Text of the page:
The other day I imagined I might commit an appalling act of violence. It’s a calm spring evening. I am driving home after an uneventful day. At the edge of the village a young mother and child come into view, all smiles — a hundred yards away . . . fifty . . . twenty. There’s no one else around. How easy it would be. Neurons fire in the motor cortex of my brain, my hands turn the wheel, the car mounts the pavement and two innocent lives are lost. Ten yards . . . zero. I look in the rearview mirror and see them, still smiling. It was just a thought. Where did it come from? I am not one to indulge in fantasies of violence and I took no pleasure in the image, but then nor did it disturb me. It was an oddly neutral scenario, like seeing a pillar box and imagining posting a letter.
Ordinary human consciousness is a constant flow of thoughts and images. Some we choose, others bustle in uninvited. The interlopers are mostly benign — those inconsequential memories and mundane anticipations that skitter endlessly in and out of awareness all day long. Others — wasps of worry — are unwelcome but mundane. We swat them away. But some intrusive thoughts are decidedly darker: images of death and decay, illness and injury, violence, bestiality, incest — nasty stuff that, according to one scientific estimate, up to 90 per cent of us experience from time to time.
Like their innocent counterparts, disturbing images are usually transient. They flash through the mind without trace. But they can, in some cases, be remarkably persistent. A 93-year-old woman sheds tears as she recalls how, at the age of 7, she had rebuffed a hug from her dying father. The scene has recurred undimmed for 86 years. An elderly man describes abhorrent sexual images that have tormented him for 50 years, unchangingly precise in detail.
If it takes root, a disturbing image can grow into a serious psychological problem. Anxiety disorders are fuelled by images of humiliation or panic. Self-images of obesity are common in eating disorders. The most repugnant and persistent imagery — the nasty stuff — is associated with obsessive-compulsive disorder (OCD) but is the core symptom in only a minority of cases.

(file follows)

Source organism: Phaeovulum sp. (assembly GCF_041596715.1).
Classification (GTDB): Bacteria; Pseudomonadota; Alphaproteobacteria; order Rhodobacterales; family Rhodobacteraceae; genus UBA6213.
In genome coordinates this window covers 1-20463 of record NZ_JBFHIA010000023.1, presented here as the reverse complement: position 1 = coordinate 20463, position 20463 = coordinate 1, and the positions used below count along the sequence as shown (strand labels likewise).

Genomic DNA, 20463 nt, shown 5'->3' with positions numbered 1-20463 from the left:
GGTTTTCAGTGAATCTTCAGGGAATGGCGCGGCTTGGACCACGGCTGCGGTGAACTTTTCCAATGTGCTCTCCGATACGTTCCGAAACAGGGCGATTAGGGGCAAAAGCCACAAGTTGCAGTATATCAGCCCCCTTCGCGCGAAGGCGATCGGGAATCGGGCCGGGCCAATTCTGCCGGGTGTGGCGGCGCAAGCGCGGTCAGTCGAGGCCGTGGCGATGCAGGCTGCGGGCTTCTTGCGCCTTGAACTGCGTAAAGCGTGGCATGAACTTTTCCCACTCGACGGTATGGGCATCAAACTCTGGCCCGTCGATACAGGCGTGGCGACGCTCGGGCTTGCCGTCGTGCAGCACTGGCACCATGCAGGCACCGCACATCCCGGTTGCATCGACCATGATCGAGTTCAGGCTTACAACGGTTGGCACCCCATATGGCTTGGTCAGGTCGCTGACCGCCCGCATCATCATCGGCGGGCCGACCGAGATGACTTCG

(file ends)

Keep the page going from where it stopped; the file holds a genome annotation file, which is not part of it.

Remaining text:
So, if most people experience involuntary images of violence or vulgarity how come so few of us find them troubling? Neuroimaging studies link OCD with a disturbance of frontal brain circuits involved in regulating disgust responses and switching trains of thought. This could account for both the potency and persistence of distressing images in OCD — sufferers being both more sensitive to repugnant imagery and less able to change mental tack once the thought takes hold. There follows a cascade of self-doubt: What kind of person am I to think such thoughts? I must be weird;
I must be dangerous.
A first step in combating troublesome images is to understand that you are neither weird nor dangerous. Intrusive images are normal and have a life of their own for which you are not responsible. A second step is to realise that trying to suppress an image is counterproductive. Here’s a demonstration. Picture a polar bear. Now sit quietly for a minute and try your hardest not to picture the bear. You’ll see what I mean. It’s usually better to confront the image. Try reshaping it, or shrinking it to tiny dimensions. Practise replacing it with something more benign, or simply stay with it. Confront it, turn it this way and that. The more you expose yourself to a repugnant image, the more you interrogate it, the less distressing it becomes.
Then, literally or metaphorically, just drive on.
Original Source - The Times Online
Authors -Paul Broks - University of Plymouth